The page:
Kerala’s elephant population goes up

Latest census shows a marginal increase from 2,735 listed by the last census in 2012

Preliminary results from the All India Synchronised Elephant Population Estimation released by the Ministry of Environment, Forests and Climate Change on August 12 peg Kerala's elephant numbers at 3,054, the third highest among the 23 States where elephants are found. Of the four elephant reserves in Kerala, the Anamudi elephant reserve has the highest elephant density at 0.41 elephants per sq km.

According to the seventh elephant census (which lists elephant numbers based on direct sighting-based counts between 17 and 19 May this year), elephants were found to occur in 37 forest divisions in the State, and distributed across 9,670 sq km. While the Wayanad and Nilambur elephant reserves have a density of 0.25 elephants per sq km, the Periyar elephant reserve supports 0.31 elephants per sq km.

Elephant population densities (the number of individuals within a given area) are crucial baseline data that are necessary to study the dynamics of elephant populations in the wild.

While the State's current elephant population of 3,054 is a significant decrease from the census estimates in 2012 (which estimated the then elephant population to be 6,117), parallels cannot be drawn between both numbers because the estimation methodologies are different, cautions the report.

‘Dung count’ method

In 2012, elephant population estimates were based on the indirect 'dung count' method, which estimates pachyderm numbers based on elephant dung density and its distance from transects (straight lines up to 2 km along which data collectors walk), in a elephant habitat.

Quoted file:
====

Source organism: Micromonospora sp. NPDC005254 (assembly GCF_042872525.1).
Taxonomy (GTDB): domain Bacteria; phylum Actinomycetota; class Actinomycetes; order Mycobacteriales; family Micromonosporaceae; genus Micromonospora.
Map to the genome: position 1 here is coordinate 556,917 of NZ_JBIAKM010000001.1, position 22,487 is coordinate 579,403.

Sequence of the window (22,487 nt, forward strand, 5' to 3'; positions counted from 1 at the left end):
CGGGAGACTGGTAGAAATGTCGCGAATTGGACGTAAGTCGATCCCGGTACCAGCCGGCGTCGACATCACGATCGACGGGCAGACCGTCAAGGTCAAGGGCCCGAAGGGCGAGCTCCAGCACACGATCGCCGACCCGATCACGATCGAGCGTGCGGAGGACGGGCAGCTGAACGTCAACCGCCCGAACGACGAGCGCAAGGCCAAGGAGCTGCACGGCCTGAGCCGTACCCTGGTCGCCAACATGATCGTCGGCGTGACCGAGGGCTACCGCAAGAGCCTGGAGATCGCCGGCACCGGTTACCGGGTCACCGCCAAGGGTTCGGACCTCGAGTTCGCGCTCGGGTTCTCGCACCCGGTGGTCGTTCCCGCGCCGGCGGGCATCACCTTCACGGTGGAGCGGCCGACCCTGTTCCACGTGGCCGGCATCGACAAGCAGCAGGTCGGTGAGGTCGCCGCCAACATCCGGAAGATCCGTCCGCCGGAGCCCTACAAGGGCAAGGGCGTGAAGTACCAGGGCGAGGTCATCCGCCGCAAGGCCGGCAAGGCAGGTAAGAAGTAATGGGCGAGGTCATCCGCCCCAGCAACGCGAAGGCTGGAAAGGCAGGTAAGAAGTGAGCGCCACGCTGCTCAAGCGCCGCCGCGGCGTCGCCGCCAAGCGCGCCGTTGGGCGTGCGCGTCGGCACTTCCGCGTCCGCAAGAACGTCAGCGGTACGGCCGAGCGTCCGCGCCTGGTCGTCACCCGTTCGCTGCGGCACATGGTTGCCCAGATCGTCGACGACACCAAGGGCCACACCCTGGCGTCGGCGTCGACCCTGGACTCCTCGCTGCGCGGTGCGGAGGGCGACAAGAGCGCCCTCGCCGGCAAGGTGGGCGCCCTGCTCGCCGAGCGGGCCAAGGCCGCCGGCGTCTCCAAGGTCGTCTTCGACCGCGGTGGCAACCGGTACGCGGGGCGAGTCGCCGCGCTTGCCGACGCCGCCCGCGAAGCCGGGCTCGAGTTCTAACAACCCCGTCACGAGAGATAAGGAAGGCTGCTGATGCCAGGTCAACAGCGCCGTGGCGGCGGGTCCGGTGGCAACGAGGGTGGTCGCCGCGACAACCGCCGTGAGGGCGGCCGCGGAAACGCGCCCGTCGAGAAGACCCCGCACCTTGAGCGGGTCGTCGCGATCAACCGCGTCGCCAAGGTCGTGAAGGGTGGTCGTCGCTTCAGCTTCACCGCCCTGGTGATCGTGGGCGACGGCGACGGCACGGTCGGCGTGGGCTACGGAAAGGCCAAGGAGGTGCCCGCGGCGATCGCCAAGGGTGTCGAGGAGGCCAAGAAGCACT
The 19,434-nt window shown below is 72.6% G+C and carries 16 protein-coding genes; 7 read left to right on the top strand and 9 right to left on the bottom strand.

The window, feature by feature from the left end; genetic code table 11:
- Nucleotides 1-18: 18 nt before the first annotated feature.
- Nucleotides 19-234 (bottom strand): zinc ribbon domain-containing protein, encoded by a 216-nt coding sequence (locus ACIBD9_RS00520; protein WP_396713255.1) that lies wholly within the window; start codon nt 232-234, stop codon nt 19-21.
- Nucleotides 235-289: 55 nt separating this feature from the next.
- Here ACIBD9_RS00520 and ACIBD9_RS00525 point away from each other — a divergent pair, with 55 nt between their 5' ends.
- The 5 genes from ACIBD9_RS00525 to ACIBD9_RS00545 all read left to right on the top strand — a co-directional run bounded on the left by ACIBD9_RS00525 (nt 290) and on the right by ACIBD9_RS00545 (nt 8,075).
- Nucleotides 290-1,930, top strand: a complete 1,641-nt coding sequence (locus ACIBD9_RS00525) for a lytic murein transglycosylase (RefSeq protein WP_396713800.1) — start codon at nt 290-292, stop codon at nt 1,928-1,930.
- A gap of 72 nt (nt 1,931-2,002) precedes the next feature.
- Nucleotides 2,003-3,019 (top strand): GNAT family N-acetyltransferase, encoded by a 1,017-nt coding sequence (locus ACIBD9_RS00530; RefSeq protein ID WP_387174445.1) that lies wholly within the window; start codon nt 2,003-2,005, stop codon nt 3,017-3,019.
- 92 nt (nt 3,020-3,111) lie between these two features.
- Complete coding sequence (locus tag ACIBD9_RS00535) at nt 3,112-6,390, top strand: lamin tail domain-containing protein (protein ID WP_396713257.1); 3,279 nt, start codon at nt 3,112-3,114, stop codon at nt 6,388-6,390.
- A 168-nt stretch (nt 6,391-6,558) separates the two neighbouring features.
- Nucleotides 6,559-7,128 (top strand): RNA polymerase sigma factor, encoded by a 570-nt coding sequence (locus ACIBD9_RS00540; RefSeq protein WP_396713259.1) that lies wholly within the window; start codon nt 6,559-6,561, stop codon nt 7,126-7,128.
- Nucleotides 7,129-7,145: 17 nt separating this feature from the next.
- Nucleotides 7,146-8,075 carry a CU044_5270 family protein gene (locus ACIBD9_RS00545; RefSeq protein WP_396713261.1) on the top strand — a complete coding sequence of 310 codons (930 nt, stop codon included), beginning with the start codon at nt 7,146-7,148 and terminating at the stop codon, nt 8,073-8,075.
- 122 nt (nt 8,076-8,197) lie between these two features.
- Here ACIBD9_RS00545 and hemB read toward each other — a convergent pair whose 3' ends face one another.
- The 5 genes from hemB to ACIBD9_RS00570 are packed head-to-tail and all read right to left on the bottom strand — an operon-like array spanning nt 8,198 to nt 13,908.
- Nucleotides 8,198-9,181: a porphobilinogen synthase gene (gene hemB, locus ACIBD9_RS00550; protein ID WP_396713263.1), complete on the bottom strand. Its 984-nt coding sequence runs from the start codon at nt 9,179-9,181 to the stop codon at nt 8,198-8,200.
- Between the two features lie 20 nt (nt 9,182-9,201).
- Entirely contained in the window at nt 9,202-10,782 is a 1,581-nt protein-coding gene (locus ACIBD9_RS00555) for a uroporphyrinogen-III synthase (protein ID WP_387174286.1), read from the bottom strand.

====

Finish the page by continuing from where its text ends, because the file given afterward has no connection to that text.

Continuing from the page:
The rate at which dung decomposes and the frequency with which elephants defecate are factored into this data.

However, the direct 'sample block count' method in 2012 listed only 2,735 elephants in the State.

In the second method used to estimate wild elephant populations, volunteers locate elephant herds in blocks (areas between 4 and 7 sq km) and count the number of individuals, which is later used to derive elephant densities and the number.

“This is definitely comparable, and shows that the numbers of elephants has increased slightly in Kerala,” says Raman Sukumar, professor at the Indian Institute of Sciences and Director of the Asian Nature Conservation Foundation, who led the team that conducted the analysis.

However, a much better picture will emerge in three months when the results from the indirect count are examined, says Sukumar. “Overall, the report is a reasonably good first cut,” he adds.

The current census lists the total number of elephants in India at 27,312. Karnataka has the highest number of elephants at 6,049, followed by Assam (5,719).

The southern region, which includes Kerala, Andaman and Nicobar, Karnataka, Tamil Nadu, Maharashtra and Andhra Pradesh, has the highest number of elephants (11,960) among the four regions in India.

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Printable version | May 22, 2020 1:07:26 PM | https://www.thehindu.com/news/cities/Kochi/keralas-elephant-population-goes-up/article19522596.ece

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